In response to two letters to the editor written by Leon Korobow on Nov. 22 and Dec. 2, I would like to take this time to highlight how my experience makes me highly qualified for the position of commissioner.
My master’s in education, with an advanced degree in educational leadership, qualifies me for a position as a school principal should I pursue such a career course. As a director of two guidance departments in Arizona and Albany, I wrote a k-12 counselling curriculum, managed budgets, oversaw staff including hiring and employee evaluations and conducted needs assessments which led to long-term improvement plans. Additionally, I designed and implemented a professional development program for teachers and counselors, which better prepared my staff to meet the challenges that schools face daily. This was all while supporting the social and emotional well-being of my students.
As an administrative intern for the Great Neck Public Schools I participated in the budget process, school safety procedures, coordinated AP testing for South High School and assisted in the development of the master schedule for the school. More importantly, I learned how to be an effective leader from an accomplished team of administrators.
From 2008-12, I managed one of the largest skate schools in the county, housed in our own Andrew Stergiopoulos Ice Rink. There I supervised 30 coaches, hired, evaluated and trained them. In my effort to develop an enduring program, I created a junior instructor mentorship program. There were upwards of 1400 skaters enrolled (not including hockey) and we were awarded for having one of the top skate schools in the nation. Sadly, many of the thriving programs have since been cut. As the Skate School director, I had oversight of the budget, payroll and, with the facility manager, created the master schedule. I also completed rink management trainings, attended relevant seminars and earned certifications, all of which made me a better manager and leader.
You may ask, “how is this pertinent to being a commissioner?” The management and leadership skills I acquired while running the skate school were invaluable. The experiences gave me an in-depth perspective on how the parks are run as a whole. I have worked closely with each superintendent and deputy superintendent, and even spent a summer working at the pool, helping manage the summer recreation center.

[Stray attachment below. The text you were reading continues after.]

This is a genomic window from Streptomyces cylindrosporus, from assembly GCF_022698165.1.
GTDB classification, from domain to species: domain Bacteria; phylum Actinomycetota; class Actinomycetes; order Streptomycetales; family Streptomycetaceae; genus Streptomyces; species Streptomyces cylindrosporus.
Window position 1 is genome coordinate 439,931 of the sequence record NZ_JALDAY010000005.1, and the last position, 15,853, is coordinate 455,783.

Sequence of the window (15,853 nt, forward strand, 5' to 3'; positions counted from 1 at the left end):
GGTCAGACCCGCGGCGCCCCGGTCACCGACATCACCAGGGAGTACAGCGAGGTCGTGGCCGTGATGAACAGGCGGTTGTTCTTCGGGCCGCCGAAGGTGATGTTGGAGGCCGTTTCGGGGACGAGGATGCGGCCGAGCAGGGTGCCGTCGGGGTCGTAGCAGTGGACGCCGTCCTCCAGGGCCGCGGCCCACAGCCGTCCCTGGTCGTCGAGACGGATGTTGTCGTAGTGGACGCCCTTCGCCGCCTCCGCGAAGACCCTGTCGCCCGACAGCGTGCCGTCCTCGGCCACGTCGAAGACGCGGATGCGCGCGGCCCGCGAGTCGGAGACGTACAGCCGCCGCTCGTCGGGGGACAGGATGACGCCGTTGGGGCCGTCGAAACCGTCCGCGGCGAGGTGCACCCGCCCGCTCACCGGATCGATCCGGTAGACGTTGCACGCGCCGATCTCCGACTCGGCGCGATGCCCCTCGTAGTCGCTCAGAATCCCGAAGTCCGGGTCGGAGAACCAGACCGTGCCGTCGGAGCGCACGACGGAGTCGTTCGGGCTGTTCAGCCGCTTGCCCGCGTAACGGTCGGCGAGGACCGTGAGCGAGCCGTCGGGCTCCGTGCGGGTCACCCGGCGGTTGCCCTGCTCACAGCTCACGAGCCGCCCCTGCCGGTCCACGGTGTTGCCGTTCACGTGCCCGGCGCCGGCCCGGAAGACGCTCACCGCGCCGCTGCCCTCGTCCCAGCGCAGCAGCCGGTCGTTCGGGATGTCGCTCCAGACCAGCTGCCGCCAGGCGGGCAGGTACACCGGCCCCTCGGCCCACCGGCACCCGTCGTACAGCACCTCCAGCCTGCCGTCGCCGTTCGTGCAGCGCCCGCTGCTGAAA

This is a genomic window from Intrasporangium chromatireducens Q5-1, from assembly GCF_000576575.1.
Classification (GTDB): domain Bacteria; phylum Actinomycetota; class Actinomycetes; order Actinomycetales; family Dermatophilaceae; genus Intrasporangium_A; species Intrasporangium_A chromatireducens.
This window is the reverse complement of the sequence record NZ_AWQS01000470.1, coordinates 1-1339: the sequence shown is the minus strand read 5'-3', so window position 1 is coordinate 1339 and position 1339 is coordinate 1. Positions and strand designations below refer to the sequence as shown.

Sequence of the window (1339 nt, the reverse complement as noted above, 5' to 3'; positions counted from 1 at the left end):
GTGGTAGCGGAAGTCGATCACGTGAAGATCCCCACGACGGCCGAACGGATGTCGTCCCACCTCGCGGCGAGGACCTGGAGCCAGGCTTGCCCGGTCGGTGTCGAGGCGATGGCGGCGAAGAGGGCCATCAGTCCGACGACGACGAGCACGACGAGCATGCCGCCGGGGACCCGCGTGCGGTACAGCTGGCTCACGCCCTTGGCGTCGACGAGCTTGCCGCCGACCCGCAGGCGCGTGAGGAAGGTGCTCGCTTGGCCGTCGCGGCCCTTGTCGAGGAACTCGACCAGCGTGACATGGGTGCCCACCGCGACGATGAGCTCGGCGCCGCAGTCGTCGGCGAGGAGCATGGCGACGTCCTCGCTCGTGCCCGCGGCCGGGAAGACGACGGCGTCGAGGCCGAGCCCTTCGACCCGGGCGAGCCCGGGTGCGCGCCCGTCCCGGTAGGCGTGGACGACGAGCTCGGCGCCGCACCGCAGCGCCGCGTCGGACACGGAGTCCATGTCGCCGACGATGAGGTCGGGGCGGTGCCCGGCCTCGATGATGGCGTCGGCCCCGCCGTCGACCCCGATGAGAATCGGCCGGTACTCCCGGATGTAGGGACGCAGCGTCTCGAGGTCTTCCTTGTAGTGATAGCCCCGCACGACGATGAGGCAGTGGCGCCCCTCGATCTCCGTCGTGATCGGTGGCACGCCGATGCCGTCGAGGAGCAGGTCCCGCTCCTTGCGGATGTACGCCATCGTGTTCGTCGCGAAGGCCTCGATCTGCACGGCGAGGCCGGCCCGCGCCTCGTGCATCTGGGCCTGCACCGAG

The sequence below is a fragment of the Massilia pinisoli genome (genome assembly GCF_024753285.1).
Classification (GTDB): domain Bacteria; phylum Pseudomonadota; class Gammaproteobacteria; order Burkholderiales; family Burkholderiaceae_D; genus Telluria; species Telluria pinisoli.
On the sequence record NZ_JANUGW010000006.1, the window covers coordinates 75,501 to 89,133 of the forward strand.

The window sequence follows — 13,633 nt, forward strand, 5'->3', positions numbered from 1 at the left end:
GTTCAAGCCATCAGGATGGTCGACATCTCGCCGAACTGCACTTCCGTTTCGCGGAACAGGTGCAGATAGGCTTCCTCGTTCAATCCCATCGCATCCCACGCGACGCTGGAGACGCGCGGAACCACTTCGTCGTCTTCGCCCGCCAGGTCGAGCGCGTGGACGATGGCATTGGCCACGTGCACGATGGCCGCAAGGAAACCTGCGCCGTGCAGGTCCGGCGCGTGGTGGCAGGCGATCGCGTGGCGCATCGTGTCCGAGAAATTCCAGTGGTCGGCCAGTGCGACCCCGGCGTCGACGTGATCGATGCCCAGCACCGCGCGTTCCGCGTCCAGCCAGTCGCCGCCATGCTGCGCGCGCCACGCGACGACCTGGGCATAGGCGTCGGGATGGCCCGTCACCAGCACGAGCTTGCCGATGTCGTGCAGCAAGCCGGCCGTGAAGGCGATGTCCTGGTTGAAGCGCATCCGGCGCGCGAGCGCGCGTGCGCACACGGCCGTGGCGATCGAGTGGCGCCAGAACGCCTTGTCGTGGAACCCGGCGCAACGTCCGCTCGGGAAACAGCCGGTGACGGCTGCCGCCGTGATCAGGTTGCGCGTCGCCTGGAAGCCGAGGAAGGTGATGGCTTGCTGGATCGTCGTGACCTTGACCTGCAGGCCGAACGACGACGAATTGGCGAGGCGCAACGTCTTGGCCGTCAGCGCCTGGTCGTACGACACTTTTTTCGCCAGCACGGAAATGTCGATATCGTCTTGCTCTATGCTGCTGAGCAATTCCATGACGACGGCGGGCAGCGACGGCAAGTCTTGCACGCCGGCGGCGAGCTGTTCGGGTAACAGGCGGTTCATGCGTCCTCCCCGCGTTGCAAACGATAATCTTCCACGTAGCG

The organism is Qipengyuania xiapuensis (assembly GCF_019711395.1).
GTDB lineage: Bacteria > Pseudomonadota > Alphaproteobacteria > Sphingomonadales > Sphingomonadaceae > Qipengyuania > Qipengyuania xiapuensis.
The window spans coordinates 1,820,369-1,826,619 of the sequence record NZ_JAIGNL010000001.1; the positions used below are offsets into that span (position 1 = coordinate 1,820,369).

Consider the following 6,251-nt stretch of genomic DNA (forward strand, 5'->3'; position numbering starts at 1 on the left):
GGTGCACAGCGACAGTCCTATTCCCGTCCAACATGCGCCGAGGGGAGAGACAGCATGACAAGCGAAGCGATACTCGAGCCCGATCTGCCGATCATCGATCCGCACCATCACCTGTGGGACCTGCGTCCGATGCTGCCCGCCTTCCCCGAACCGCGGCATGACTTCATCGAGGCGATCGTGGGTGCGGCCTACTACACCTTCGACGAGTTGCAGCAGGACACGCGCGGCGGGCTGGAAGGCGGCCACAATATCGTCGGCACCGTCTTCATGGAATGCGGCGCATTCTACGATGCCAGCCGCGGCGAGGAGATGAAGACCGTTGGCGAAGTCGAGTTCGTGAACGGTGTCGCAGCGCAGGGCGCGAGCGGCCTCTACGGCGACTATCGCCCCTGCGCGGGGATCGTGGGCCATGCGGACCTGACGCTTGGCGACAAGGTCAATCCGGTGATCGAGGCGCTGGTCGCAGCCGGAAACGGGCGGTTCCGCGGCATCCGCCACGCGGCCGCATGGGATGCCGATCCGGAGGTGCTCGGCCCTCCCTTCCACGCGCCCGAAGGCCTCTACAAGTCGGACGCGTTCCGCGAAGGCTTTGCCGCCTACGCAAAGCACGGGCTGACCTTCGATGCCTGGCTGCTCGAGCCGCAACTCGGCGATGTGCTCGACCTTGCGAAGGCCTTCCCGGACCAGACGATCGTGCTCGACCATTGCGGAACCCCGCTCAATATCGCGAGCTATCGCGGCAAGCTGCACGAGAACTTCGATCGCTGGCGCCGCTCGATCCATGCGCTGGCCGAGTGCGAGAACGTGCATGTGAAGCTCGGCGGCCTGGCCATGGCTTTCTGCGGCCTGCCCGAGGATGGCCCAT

And Leon, you say that my husband’s employment in the parks is a conflict? Well, to that, I say it is not only not a conflict but, it is in fact an asset. Through my marriage to Scott, I have gained in-depth knowledge of how our parks are run and maintained. I have knowledge of work orders and purchasing systems and the daily roles and responsibilities of the maintainers and supervisors. I understand the areas in which we can improve efficiency. I know the history of the parks, and even know how to prep the tennis courts and fields on an early Saturday morning. And I know the marina well.
Scott has worked for the parks since he was 16 years old, as a rink guard, lifeguard, maintainer and now a union supervisor. He is content with his position and knows he will be held to the highest standards; he will need to be on the top of his game at all times. And to say that I have shown no interest, well that is simply unfair. Anyone who knows me knows how passionate I am about the park district. Scott was raised in the parks, my children will be raised in the parks and my 13 years teaching in the Skate School and four years as the Skate School director have been some of the most pivotal and valuable experiences in my career. I know the joy the Park District brings to our community and the immeasurable value it has to the individuals and families of Great Neck.
If this is not enough to convince you, there are other aspects of my leadership and recreation experience worthy of mention. I served as program coordinator for the Anti-Rape Task Force at SUNY Buffalo, as a Graduate School of Education graduate assistant and as an employee of the Olympic Regional Development Authority in Lake Placid. And lastly, I grew up in the Mecca of parks, the Adirondack Park.
Now I ask you, what experience does my opponent have? He has experience in law enforcement and a few years of coaching. I respect that he served as a police officer, which is certainly not an easy role to take on. But in recreation and management? He had little to no experience before his term commenced. I have repeatedly requested a debate with Mr. Cilluffo to highlight these differences, but he completely ignores all requests. I encourage you to ask questions and learn more about me. I urge you to get out and vote on Dec. 10 for someone who is a leader with integrity, who values every community member’s needs—not just the needs of a few—and who has a lifetime of experience in leadership, parks and recreation.